This efficiency rating is usually specified by the manufacturer as an Energy Efficiency Ratio (EER), a Seasonal Energy Efficiency Ratio (SEER), or a Combined Energy Efficiency Ratio (CEER).
In any case, the efficiency rating of your 12k BTU AC can be used to calculate its hourly energy consumption as follows:
Hourly Energy Consumption (Watt-hours per hour) = 12000 BTUs ÷ Energy Efficiency rating
Hourly Energy Consumption (kiloWatt-hours per hour) = (12000 BTUs ÷ Energy Efficiency rating) ÷ 1000
For example, let’s look at this 12000 BTU window air conditioner that has an EER rating of 12.1:
The hourly energy consumption of this unit can be estimated as follows:
Hourly Energy Consumption (Watt-hours per hour) = 12000 ÷ EER
Hourly Energy Consumption (Watt-hours per hour) = 12000 ÷ 12.1
Hourly Energy Consumption (Watt-hours per hour) = 991 Wh/hour
Hourly Energy Consumption (kiloWatt-hours per hour) = 0.99 kWh/hour
Let’s look at another example of an EnergyGuide label on a 12000 BTU mini split unit that specifies a SEER of 17.4:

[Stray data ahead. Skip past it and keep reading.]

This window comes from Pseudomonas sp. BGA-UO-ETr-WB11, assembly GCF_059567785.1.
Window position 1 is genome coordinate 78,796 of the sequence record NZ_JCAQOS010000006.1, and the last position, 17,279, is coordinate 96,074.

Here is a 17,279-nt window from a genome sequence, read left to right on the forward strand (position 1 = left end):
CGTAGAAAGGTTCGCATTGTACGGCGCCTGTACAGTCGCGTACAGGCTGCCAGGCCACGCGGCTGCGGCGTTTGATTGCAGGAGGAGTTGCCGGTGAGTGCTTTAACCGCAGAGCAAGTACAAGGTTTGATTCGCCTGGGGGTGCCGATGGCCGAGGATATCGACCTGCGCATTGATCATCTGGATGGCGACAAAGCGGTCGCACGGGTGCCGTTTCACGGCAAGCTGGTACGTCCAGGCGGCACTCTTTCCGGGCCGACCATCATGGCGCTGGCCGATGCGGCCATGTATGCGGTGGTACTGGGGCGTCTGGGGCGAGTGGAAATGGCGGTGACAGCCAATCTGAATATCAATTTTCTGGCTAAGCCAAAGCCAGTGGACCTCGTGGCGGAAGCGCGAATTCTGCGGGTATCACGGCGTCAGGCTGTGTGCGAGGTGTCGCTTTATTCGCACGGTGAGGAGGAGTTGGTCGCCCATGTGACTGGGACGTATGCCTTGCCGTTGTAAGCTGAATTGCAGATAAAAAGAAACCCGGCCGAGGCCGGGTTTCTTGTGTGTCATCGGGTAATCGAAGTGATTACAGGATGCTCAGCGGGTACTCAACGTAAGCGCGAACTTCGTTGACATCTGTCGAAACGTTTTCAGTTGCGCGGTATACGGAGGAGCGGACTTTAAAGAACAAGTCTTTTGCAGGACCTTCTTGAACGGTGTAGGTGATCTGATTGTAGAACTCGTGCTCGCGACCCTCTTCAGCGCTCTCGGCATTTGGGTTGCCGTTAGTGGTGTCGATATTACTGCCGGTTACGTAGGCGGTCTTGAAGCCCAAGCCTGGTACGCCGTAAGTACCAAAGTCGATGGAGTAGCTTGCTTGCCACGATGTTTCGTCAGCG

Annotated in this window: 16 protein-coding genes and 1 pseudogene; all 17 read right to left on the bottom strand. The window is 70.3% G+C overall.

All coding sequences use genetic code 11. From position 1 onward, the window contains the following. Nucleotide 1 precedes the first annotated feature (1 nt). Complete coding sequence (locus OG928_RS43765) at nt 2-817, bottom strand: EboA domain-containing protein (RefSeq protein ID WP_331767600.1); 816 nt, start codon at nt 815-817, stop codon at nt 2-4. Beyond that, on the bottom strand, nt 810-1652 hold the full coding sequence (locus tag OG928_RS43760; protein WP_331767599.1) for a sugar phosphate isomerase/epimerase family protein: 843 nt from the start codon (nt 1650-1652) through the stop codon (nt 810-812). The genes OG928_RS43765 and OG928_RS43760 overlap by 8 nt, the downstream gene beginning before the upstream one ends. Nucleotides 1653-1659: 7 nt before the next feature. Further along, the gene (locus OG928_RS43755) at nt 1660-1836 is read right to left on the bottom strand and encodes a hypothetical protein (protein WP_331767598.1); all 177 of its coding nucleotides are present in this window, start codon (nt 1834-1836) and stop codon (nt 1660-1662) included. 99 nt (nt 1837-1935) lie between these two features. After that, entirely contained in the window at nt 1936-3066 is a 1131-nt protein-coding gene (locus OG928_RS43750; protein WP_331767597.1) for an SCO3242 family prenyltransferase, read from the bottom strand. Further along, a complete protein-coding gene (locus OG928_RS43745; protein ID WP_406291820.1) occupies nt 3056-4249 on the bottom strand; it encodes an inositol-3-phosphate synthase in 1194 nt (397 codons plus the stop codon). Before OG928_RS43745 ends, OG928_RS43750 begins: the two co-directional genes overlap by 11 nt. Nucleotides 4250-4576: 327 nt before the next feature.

We can then use this SEER rating to estimate the hourly energy consumption of this unit:
Hourly Energy Consumption (Watt-hours per hour) = 12000÷ SEER
Hourly Energy Consumption (Watt-hours per hour) = 12000 ÷ 17.4
Hourly Energy Consumption (Watt-hours per hour) = 690 Wh/hour
Hourly Energy Consumption (kiloWatt-hours per hour) = 0.69 kWh/hour
This particular 12000 BTU mini split unit is a heat pump, which means it can produce both cool and warm air.
The HSPF (Heating Seasonal Performance Factor) rating on the EnergyGuide of the unit is also an energy efficiency rating, and it can be used to determine the hourly energy consumption of the unit in the heating season:
Hourly Energy Consumption (Watt-hours per hour) = 12000÷ HSPF
Hourly Energy Consumption (Watt-hours per hour) = 12000÷ 8.7
Hourly Energy Consumption (Watt-hours per hour) = 1380 Wh/hour
Hourly Energy Consumption (kiloWatt-hours per hour) = 1.38 kWh/hour
Notice that this unit is estimated to consume twice as much energy in the heating season. This is typical, as heat pumps require more energy to drive warm air inside than they do removing it.
Now, the method I’ve just explained should give you some pretty close estimates. However, if you want to determine the energy consumption of your 12000 BTU unit as accurately as possible, I recommend using an electricity metering device.
A device such as the Kill-A-Watt meter can be plugged in between your AC unit and the electrical outlet and will allow you to accurately measure the energy consumption of your air conditioner in kWh (kiloWatt-hours) over a certain period of time.